Where was my head? I spent the Halloween season searching for the ghostly and gruesome without ever once considering the work of Clive Barker. Then, one night, we landed on the Sy/Fy Channel in time to catch a wonderfully gross movie based on one of his short stories. Eyeballs popped out of heads. A meat hook blow was delivered to a crotch. Bodies were hung and bled like sides of beef. I cackled and gagged. Sometimes simultaneously. And then cracked into Barker’s The Hellbound Heart, the horror novella behind the Hellraiser series.
The story starts with Frank, an adventure seeker and pleasure addict. He comes to own this puzzle box, and when he finally solves it and gets it open, he unleashes the Cenobites, these devilish sadomasochists who amp up his senses to the extreme. It’s all briefly good, then torturous. He, to put it in Barker-ian terms, spills his seed on the floor of the bedroom in his grandparent’s house where he has performed this ritual — which includes a urine sample on an altar.
Frank’s brother Rory and his wife Julie move into the old place. Julie has residual hot pants for Frank after a sexy encounter involving her wedding dress that happened just before her big day. When Rory gets a gusher in the room where Frank disappeared, blood spills in the spot where Frank’s seed landed. Through some sort of lusty instincts, Julie figures out that a malformed Frank is hidden in some alternate realm, present in this room, and needs blood to regain his human form. So she helps a playa out with the use of liquor and seductive glances at lonely businessmen. Knifing ensues.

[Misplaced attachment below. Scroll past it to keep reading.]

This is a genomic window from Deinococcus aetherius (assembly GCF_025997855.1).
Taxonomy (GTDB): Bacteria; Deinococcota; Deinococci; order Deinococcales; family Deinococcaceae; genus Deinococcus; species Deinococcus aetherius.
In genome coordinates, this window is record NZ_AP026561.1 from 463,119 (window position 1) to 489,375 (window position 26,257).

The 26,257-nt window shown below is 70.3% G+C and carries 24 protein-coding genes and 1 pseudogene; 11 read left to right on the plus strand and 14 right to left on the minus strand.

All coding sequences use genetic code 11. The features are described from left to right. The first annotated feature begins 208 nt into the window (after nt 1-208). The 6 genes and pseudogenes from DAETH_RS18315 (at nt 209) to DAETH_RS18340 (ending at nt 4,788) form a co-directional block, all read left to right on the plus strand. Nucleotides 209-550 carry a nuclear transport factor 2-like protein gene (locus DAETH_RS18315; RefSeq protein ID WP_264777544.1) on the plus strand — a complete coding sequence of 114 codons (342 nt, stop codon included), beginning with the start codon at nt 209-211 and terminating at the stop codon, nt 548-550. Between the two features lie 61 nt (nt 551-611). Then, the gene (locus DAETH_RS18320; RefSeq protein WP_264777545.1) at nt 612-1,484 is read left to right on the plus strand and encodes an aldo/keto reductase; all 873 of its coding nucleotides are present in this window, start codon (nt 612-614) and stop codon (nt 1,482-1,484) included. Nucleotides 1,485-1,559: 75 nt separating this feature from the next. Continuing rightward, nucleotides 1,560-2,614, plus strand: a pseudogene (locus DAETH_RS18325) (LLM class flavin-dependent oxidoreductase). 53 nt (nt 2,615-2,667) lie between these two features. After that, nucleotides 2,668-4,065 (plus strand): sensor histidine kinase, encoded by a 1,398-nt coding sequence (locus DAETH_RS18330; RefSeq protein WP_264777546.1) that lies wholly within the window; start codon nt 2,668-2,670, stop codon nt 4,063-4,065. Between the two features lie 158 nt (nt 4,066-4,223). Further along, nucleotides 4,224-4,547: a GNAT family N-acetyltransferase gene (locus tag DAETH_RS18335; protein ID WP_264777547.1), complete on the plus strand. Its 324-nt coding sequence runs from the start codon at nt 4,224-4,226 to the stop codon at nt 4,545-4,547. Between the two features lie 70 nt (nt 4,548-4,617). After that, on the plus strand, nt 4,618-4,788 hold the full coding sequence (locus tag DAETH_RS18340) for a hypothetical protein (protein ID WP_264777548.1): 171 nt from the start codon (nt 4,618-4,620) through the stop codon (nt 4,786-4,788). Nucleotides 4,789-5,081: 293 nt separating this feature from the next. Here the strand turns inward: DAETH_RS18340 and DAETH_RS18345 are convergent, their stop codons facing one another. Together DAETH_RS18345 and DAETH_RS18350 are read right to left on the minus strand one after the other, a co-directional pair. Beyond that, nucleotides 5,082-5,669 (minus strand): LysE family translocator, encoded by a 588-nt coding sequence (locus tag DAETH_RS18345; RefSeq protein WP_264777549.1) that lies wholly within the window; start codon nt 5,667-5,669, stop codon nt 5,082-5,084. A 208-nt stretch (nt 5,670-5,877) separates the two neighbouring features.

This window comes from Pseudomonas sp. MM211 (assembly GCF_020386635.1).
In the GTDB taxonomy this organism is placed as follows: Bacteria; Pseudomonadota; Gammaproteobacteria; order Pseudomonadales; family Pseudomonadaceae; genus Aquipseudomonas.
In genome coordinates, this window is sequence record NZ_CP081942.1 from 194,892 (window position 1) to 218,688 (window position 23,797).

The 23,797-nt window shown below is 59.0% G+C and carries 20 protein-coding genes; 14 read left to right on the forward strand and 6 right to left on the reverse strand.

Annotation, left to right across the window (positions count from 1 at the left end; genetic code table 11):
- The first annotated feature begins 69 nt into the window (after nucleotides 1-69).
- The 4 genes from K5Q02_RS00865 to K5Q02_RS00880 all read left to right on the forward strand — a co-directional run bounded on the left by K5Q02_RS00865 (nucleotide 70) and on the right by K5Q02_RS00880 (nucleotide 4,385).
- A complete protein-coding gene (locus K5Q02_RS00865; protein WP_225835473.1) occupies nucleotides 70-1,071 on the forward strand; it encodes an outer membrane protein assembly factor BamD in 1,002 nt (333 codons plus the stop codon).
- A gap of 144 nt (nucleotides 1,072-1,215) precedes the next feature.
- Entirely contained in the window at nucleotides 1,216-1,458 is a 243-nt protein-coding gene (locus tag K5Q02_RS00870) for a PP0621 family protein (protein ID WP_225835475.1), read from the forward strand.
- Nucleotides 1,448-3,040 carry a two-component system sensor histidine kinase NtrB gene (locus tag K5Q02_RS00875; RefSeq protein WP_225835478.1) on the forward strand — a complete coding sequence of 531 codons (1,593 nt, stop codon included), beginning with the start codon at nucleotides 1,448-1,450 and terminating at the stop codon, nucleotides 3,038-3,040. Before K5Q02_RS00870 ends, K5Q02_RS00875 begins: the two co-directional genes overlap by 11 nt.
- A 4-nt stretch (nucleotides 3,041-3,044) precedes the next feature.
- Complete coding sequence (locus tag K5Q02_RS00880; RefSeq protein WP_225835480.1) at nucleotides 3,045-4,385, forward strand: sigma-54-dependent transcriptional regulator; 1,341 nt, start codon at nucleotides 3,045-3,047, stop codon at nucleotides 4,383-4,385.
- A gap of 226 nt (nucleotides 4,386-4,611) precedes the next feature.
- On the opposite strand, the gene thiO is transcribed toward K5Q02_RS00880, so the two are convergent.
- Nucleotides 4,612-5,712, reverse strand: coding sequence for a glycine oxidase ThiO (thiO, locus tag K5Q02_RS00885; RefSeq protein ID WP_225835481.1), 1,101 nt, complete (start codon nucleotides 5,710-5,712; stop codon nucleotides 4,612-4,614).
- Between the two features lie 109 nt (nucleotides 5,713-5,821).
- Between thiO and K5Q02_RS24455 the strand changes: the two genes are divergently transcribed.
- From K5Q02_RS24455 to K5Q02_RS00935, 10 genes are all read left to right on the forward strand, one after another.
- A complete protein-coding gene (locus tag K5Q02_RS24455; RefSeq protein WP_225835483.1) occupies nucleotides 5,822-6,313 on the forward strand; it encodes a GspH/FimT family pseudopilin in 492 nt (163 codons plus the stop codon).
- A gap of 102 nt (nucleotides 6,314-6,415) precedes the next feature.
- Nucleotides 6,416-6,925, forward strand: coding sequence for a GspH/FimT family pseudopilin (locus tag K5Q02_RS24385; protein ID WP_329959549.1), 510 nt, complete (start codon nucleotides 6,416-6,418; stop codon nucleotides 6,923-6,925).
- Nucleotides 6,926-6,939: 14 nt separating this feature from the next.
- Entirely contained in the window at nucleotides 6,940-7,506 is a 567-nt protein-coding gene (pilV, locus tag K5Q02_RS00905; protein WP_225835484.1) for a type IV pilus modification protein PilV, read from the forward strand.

First of all: This book is so hokey and it is written in this kind of archaic way that is heavy and embarrassing. But damned if I didn’t have a snicker about to burst for the duration of the story. This is also delicious horror-flavored candy. It’s like ODing at the Junior Mints-Lick ’em Aid-Nerds buffet.
The proximity of this harem aroused him, despite circumstances. He opened his trousers and caressed his cock, more eager to have the seed spilled and so be freed of these creatures than for the pleasure of it.
“He was dimly aware, as he worked his inches, that he must make a pitiful sight: A blind man in an empty room, arousef roa dream’s sake. But the wracking, joyless orgasm failed to even slow the relentless display. His knees bucked and his body collapsed to the boards where his spunk had fallen.”
Not if it suits you,” he said and clamped his mouth over hers, his tongue frisking her teeth for cavities.
This shortie falls in the maybe not necessarily good-good, but wholly entertaining. There is a cleverness to this style of story, where demons are built from scratch, and your next-door neighbors could be carving up pasty white dudes in the master bedroom. I like the ease with which the characters sign on to the idea that certainly the problem is one of a paranormal nature. I believe there will be more Clive Barker in my little life.